Updated: 9:40 a.m.
More than 20 Cincinnati residents and community leaders are asking Vice Mayor Christopher Smitherman to immediately apologize for what they call a threatening comment delivered to Council Member Greg Landsman Monday.
The group released an open letter on the issue Friday morning.
On Monday during city council's budget and finance committee meeting, Smitherman called some council members "evil" for trying to drag him into a lawsuit about the "Gang of Five" text messages.
"I pray to God none of my colleagues have said anything about me," Smitherman said during that meeting. After he had turned off his microphone, Landsman and the group said the vice mayor threatened Landsman by saying "you don't even want to know what I'm capable of."
"Here in our own city hall, this is the kind of unacceptable rhetoric that poisons the discourse," the group members said in their letter. "Our leaders need to know - and, yes, to be reminded - that their words matter. People are watching. Our children are watching." You can read the letter in full below.
The group is also upset about an email sent to all council members Wednesday from Tracy Gragston, who the group said has close ties to the Vice Mayor.
Gragston's email was about the "Gang of Five" text messages, and included the following line: "Council Member Landsman shouldn't hide behind [the] Star of David and synagogue shootings as a cover for evil."
Over the weekend, a gunman entered the Tree of Life synagogue in Pittsburgh and killed 11 people.
The group is calling on Smitherman to denounce the anti-Semitic words in that email.
The letter said in the past week "the nation saw true evil perpetrated across America."
It cited the mass shooting at the Pittsburgh synagogue; two African-Americans shot to death at a supermarket near Louisville; and the homemade pipe bombs sent to current and former public officials and members of the media.
The letter is signed by Jane Anderson; Jennie Rosenthal Berliant; Allan Berliant; Janaya Trotter Bratton; Timothy Burke; Tamaya Dennard; Rick Fischer; Bill Froehle; Cam Hardy; Bishop Bobby Hilton; Micah Kamrass; Joe Mallory; Ryan Messer; Troy Miller; Don Mooney; Barbara Myers; Robert Oestreicher; Mark Painter; Connie Pillich; Rabbi Miriam Terlinchamp; Cecil Thomas; and Wendell Young.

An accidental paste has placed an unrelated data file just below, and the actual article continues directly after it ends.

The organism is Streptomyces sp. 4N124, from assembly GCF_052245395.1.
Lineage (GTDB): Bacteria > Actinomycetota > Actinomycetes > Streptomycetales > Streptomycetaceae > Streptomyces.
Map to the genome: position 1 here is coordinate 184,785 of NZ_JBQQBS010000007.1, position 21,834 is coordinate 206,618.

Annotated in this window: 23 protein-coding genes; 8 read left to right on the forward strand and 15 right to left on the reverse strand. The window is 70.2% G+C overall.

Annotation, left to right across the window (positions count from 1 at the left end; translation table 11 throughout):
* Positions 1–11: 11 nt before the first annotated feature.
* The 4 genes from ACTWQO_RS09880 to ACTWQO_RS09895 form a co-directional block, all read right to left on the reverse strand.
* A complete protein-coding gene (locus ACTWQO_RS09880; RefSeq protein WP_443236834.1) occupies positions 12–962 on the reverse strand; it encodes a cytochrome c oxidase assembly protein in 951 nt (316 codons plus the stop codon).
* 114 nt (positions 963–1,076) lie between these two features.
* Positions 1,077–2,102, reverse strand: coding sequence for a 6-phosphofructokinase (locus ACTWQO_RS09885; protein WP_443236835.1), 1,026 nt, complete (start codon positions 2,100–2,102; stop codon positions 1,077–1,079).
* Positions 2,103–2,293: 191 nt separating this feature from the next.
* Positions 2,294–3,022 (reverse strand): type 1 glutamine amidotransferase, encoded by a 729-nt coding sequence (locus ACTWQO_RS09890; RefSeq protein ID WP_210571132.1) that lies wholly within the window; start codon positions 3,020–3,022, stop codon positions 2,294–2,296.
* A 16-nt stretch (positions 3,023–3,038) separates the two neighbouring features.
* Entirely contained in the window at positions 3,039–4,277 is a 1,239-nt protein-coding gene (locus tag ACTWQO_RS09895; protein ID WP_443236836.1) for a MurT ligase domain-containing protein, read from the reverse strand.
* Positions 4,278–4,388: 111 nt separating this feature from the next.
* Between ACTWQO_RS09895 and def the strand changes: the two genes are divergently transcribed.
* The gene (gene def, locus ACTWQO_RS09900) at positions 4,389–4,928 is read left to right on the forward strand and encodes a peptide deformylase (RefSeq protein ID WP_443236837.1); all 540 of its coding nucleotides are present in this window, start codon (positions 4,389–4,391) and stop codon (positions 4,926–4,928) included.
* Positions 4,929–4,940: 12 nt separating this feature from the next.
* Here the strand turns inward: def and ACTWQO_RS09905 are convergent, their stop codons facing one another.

The "Gang of Five" lawsuit alleges P.G. Sittenfeld, Chris Seelbach, Greg Landsman, Tamaya Dennard and Wendell Young violated the state's open meeting law with a group text this spring when Major John Cranley was trying to fire now former city manager Harry Black.
Mark Miller and his attorney, Brian Shrive, filed the case shortly after the text messages were revealed.
Former city council candidate Derek Bauman had asked to intervene in that case to include Smitherman.
Bauman alleged Smitherman violated the open meeting law for his replies to a text message sent by former manager Black when he notified city council about the plan to dismiss one of the city's assistant police chiefs. A judge denied that intervention last week.
WVXU has reached out to Vice Mayor Christopher Smitherman for his response and will update this story. However, Thursday morning we received an email from Smitherman titled, "Important Announcement." In it, he said:
(Wife) Pamela is currently receiving in-home hospice care. This has been an incredibly difficult time for our family. Our faith in God remains steadfast and we remain hopeful. We would like to thank Cincinnati Hospice, The Karen Wellington Foundation, The UC Health Barrett Cancer Center and their wonderful staff as well as Dr. Curry, Dr. Cox, Dr. Medlin, Drs. Cynthia and Wayne Farber, Drs. Herbert and Lynn Smitherman, Dr. Lisak and Dr. Lower for their care. We greatly appreciate those who have offered their prayers and well wishes. We continue to pray for those afflicted by cancer as well as their families and caregivers. At this time, we ask for your prayers and respect as we continue through this trying time.